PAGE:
Security Details

I was overweight. Me and my luggage. The agent behind the airline counter said I should remove something otherwise it would cost me $200 in fees. “Do you do liposuction?” He had no sense of humor. I lugged the bag over to a scale and hoisted it on with all my might. I was only 7 pounds over the permissible 50. “Cut me some slack,” I thought with my heart pounding. I was facing a 14-hour flight. What was a measly 7 pounds? I looked over at him. He pointed to a sign that said, “50 lb. limit.” I pulled out my make-up bag. That did the trick. But now my purse was so heavy it threatened to pull my shoulder out of its socket.

Even with TSA pre-check and an escort from CLEAR, my purse was pulled off the conveyor belt for inspection. No kidding. It overflowed. The agents were looking for a sharp object. They decided it was the camera lens I was carrying for a friend. I knew it was my nail file and dagger attitude. IMG_3973

When I got to the gate, or tried to, there was another security check with pat downs, checking of bags and screening for chemicals on my clothes. I went through that twice. I ran upstairs to buy another purse to divide my overload in two places. Both times I had to go through security. That’s the price you pay to fly to Israel.

It made me ask why we don’t do this in all our airports. Why only on flights to Israel? It’s because Israel demands it. So why don’t we? We’re too lenient and too trusting. TSA isn’t going to catch every bad guy in the first run through. We need two screenings, especially one just before boarding. That way we can x-ray your therapy dog and your neck pillow.

Calvin says, “That would mean I’d get x-rayed again, and that slab of bacon I stole from the fridge would be discovered.” beagle

 

 

 

 

No Dreaming

I recently flew Boeing’s Dreamliner to Israel. The name sounds romantic, doesn’t it? It conjures up visions of comfort and luxury. Fourteen non-stop hours zooming through rainbows and clouds tinged with sunset.

Let me tell you, the Dreamliner is no dream. It must have been a name the design team dreamed up in a space capsule at Disney World.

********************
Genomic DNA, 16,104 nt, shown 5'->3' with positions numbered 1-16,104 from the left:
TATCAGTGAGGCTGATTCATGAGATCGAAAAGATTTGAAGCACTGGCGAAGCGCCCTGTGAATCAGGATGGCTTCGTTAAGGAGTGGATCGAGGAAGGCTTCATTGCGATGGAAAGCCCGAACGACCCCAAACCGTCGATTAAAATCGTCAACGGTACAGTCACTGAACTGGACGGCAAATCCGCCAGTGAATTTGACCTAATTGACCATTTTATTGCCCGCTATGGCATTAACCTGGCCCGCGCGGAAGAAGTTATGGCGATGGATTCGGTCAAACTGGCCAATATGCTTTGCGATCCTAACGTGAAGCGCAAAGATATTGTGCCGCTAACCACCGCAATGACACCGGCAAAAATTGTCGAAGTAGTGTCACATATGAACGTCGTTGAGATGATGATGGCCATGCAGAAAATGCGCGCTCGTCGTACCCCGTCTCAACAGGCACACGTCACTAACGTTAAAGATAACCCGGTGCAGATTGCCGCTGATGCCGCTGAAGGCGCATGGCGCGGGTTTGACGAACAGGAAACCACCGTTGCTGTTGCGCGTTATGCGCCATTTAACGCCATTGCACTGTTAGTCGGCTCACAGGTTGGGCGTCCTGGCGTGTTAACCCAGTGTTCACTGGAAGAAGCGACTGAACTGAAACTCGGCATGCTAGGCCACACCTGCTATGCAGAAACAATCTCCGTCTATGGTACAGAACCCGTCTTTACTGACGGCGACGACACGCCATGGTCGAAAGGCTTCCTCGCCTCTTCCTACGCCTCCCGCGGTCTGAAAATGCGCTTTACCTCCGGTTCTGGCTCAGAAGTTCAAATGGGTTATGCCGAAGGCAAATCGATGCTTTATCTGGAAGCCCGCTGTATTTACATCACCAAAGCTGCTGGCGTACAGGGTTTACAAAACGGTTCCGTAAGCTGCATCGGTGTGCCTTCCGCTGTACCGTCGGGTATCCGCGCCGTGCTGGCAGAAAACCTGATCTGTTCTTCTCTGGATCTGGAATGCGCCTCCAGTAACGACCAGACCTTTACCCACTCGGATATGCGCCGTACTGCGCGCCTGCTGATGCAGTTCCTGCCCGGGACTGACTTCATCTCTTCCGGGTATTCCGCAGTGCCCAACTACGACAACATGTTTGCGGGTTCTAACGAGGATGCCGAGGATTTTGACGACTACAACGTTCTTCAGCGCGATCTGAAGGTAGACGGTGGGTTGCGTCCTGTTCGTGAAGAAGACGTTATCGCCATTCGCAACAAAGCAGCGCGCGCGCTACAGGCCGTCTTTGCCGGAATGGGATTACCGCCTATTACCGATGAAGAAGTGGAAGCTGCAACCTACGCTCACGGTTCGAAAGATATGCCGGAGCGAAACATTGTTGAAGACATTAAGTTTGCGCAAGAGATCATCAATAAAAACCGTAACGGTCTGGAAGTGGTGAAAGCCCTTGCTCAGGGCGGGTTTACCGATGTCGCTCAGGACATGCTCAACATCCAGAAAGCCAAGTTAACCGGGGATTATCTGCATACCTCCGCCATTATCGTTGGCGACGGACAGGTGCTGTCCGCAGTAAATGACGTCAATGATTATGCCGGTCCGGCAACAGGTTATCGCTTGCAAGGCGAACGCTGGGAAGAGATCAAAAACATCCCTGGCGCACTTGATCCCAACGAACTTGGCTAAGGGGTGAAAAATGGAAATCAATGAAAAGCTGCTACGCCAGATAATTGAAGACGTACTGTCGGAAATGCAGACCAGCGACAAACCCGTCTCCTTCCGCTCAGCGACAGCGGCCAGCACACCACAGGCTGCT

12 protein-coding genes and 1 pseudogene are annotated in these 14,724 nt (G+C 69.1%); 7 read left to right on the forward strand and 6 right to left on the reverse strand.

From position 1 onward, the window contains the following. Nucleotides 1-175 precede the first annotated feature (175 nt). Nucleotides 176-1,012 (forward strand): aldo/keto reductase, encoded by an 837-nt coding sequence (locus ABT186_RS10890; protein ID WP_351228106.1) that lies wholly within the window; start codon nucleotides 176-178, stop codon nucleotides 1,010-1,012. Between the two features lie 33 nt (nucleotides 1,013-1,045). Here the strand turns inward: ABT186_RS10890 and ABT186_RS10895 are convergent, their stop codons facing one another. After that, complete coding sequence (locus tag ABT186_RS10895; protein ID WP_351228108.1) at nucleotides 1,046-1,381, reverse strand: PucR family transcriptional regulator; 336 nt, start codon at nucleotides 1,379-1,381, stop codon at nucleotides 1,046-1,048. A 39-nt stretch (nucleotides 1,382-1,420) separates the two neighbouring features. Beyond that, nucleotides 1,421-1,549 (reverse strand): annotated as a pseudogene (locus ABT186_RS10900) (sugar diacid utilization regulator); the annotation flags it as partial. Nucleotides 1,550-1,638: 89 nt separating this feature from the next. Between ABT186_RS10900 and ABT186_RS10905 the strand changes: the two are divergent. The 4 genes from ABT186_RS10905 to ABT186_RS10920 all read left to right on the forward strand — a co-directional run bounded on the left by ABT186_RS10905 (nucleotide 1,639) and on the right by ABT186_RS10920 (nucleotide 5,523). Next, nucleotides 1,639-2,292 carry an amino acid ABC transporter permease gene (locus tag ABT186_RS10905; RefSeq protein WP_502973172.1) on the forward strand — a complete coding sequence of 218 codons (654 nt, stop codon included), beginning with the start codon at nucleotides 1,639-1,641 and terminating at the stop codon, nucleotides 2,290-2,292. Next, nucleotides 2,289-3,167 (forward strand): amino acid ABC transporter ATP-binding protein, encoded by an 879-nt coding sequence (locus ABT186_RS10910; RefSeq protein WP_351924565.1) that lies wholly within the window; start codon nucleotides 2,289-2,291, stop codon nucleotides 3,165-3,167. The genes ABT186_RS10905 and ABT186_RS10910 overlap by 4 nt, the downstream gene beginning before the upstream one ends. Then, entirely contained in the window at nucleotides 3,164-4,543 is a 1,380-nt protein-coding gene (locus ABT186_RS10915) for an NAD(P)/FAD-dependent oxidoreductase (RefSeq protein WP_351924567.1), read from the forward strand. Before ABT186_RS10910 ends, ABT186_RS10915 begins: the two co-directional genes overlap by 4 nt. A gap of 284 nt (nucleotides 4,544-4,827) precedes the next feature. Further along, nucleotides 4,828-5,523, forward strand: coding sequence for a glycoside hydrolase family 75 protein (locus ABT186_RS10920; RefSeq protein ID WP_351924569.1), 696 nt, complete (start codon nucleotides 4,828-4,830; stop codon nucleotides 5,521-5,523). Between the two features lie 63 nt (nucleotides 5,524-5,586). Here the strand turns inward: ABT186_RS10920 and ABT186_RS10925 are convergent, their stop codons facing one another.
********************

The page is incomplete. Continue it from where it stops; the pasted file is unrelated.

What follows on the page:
It might fly like a dream for the pilots, but if you’re in economy class, look out, you’re in for a delusion.

The seats are made of plastic, they’re narrow and uncomfortable. When you pile in 242 passengers, it feels like a flying sardine can.  Image result for dreamliner 787

The wingspan is impressive. It’s almost 198 feet. It sports two enormous Rolls Royce engines. They’re noisy.

There are no shades on the windows. At the press of a button the window dims from light to dark. Magic glass. I wonder what it’s doing to my health.

The flight map is in twelve languages with Arabic getting more prime time than all the others.

My seat mates, both women, put on headsets and fell asleep almost immediately, holding me hostage by the window. The middle seat woman maneuvered herself into a fetal position with legs protruding into my limited space. I had to pour her back into her area.

The toilet lid hit my back as I sat down, flushing every two minutes with that scary sucking sound. I thought my insides would fall out.

The in-flight entertainment was lousy. No good TV shows. The movies were old. I couldn’t find the music stations. Probably weren’t any because people come plugged in these days.

There were four pilots taking shifts flying this metal cylinder at 558 miles an hour through space. The sun at this altitude was neon green and reflecting off the wing and streaming into the window making me look like Shrek. Or maybe it was the plastic tinted window that did that. It was so hot you could have cooked potato pancakes on it.

There were eight flight attendants. Three men and five women. Big people, older. No nonsense. They were probably undercover Mossad.

I gave one of them a bag of treats and thanked him for serving us and got a lukewarm response. He was probably suspicious of the contents.

I finally woke up the two sleeping beauties and walked to the back of the plane for a stretch and a bathroom break. In front of the galley a rabbi shrouded in prayer shawl regalia was praying like men do at the Western Wall. Then a group of young Israelis came looking for food and drinks. Two Jewish mamas came in next inspecting the trays of sandwiches in the same manner as in their own kitchens.

There was also a slew of pre-orders of kosher, vegetarian, you name it food trays. Flight attendants walked up and down the aisles with flashlights in search of the right passenger in the correct seat in a darkened plane.